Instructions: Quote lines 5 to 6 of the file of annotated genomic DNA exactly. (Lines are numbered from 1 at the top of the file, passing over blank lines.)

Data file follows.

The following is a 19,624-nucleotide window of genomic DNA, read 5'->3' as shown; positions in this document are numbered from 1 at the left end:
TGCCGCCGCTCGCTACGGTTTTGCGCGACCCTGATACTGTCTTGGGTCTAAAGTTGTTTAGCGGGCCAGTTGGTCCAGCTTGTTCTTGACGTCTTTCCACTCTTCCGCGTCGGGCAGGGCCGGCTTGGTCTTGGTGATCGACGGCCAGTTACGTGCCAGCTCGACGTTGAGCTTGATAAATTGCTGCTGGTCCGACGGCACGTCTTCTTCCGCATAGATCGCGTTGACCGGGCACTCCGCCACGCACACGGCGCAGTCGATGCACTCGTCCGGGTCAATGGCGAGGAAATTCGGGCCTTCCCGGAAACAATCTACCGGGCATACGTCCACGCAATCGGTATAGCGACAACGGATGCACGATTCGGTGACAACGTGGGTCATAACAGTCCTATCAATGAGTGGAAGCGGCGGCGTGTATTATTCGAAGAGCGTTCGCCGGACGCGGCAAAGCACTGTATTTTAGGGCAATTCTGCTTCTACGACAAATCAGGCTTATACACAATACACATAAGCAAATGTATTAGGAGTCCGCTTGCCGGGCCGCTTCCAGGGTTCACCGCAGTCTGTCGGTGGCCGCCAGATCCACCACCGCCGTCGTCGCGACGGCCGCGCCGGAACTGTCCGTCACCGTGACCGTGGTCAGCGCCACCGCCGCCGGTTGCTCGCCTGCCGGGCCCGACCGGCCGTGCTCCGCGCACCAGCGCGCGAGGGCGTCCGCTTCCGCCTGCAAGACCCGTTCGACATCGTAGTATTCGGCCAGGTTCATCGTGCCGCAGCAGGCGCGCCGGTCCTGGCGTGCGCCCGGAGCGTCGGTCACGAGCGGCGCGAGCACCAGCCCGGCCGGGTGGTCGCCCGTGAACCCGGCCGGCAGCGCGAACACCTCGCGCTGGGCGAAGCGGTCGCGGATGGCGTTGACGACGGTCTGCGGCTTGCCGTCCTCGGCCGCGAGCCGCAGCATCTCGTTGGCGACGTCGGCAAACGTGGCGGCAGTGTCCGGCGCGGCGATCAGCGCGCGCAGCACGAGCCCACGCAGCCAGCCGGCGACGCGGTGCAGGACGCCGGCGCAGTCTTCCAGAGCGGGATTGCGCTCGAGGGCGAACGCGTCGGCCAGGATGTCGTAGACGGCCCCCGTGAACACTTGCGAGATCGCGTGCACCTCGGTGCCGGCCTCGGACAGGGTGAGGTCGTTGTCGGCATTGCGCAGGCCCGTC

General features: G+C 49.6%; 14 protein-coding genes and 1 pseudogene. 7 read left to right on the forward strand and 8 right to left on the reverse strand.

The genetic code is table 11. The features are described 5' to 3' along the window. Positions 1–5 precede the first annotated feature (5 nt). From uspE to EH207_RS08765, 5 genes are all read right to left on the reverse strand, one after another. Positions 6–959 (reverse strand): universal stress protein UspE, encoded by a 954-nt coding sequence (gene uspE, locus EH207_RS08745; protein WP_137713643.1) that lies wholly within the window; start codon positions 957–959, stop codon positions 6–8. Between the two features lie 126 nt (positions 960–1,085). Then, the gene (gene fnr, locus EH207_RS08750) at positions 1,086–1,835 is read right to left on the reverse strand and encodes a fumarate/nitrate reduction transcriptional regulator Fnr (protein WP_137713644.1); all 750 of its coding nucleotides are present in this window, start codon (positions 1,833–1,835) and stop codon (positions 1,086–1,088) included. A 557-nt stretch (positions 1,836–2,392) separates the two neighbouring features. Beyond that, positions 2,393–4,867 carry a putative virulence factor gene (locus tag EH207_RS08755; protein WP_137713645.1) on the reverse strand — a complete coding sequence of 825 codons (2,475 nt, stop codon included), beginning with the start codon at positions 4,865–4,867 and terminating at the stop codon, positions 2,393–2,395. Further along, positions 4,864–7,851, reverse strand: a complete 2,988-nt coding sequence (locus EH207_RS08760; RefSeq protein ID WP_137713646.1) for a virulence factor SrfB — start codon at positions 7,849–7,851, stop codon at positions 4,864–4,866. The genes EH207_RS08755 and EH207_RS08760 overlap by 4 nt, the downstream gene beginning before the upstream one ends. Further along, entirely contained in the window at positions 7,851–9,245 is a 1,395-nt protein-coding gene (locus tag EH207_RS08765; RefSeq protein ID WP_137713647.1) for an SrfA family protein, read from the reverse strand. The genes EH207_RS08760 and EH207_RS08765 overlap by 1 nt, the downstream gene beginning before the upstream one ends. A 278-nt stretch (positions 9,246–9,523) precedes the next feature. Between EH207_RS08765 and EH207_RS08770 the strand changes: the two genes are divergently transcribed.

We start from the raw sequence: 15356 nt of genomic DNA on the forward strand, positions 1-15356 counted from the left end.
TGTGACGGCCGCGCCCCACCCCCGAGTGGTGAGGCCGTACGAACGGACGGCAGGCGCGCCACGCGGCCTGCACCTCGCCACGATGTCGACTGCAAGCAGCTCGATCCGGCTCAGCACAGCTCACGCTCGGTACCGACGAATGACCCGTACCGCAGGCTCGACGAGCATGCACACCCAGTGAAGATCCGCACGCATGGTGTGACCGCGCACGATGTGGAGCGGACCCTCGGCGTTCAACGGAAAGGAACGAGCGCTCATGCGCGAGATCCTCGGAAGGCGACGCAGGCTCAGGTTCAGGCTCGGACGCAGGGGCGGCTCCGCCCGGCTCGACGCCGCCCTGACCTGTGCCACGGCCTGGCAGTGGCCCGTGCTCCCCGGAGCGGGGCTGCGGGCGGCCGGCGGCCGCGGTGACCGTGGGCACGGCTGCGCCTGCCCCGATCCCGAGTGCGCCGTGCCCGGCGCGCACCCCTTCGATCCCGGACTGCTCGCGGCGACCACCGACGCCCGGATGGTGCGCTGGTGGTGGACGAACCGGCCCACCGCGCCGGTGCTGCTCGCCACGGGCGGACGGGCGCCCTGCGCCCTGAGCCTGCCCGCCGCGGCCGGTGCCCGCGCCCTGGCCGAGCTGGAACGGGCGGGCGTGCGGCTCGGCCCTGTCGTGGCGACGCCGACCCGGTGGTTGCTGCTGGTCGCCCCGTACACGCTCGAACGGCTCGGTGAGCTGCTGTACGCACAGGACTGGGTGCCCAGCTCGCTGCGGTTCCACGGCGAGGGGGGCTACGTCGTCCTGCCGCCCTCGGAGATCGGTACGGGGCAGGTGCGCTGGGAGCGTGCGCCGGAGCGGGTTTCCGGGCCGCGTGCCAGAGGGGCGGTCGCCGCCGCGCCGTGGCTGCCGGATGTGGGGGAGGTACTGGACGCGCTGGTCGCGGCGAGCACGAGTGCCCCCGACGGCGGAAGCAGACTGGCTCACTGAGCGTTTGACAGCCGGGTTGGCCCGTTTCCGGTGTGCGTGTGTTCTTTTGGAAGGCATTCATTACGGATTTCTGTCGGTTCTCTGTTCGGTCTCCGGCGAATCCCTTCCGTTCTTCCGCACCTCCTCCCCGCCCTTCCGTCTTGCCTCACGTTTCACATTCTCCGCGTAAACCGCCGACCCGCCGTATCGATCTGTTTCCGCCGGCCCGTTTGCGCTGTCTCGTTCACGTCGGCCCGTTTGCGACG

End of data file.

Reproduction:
We start from the raw sequence: 15356 nt of genomic DNA on the forward strand, positions 1-15356 counted from the left end.
TGTGACGGCCGCGCCCCACCCCCGAGTGGTGAGGCCGTACGAACGGACGGCAGGCGCGCCACGCGGCCTGCACCTCGCCACGATGTCGACTGCAAGCAGCTCGATCCGGCTCAGCACAGCTCACGCTCGGTACCGACGAATGACCCGTACCGCAGGCTCGACGAGCATGCACACCCAGTGAAGATCCGCACGCATGGTGTGACCGCGCACGATGTGGAGCGGACCCTCGGCGTTCAACGGAAAGGAACGAGCGCTCATGCGCGAGATCCTCGGAAGGCGACGCAGGCTCAGGTTCAGGCTCGGACGCAGGGGCGGCTCCGCCCGGCTCGACGCCGCCCTGACCTGTGCCACGGCCTGGCAGTGGCCCGTGCTCCCCGGAGCGGGGCTGCGGGCGGCCGGCGGCCGCGGTGACCGTGGGCACGGCTGCGCCTGCCCCGATCCCGAGTGCGCCGTGCCCGGCGCGCACCCCTTCGATCCCGGACTGCTCGCGGCGACCACCGACGCCCGGATGGTGCGCTGGTGGTGGACGAACCGGCCCACCGCGCCGGTGCTGCTCGCCACGGGCGGACGGGCGCCCTGCGCCCTGAGCCTGCCCGCCGCGGCCGGTGCCCGCGCCCTGGCCGAGCTGGAACGGGCGGGCGTGCGGCTCGGCCCTGTCGTGGCGACGCCGACCCGGTGGTTGCTGCTGGTCGCCCCGTACACGCTCGAACGGCTCGGTGAGCTGCTGTACGCACAGGACTGGGTGCCCAGCTCGCTGCGGTTCCACGGCGAGGGGGGCTACGTCGTCCTGCCGCCCTCGGAGATCGGTACGGGGCAGGTGCGCTGGGAGCGTGCGCCGGAGCGGGTTTCCGGGCCGCGTGCCAGAGGGGCGGTCGCCGCCGCGCCGTGGCTGCCGGATGTGGGGGAGGTACTGGACGCGCTGGTCGCGGCGAGCACGAGTGCCCCCGACGGCGGAAGCAGACTGGCTCACTGAGCGTTTGACAGCCGGGTTGGCCCGTTTCCGGTGTGCGTGTGTTCTTTTGGAAGGCATTCATTACGGATTTCTGTCGGTTCTCTGTTCGGTCTCCGGCGAATCCCTTCCGTTCTTCCGCACCTCCTCCCCGCCCTTCCGTCTTGCCTCACGTTTCACATTCTCCGCGTAAACCGCCGACCCGCCGTATCGATCTGTTTCCGCCGGCCCGTTTGCGCTGTCTCGTTCACGTCGGCCCGTTTGCGACG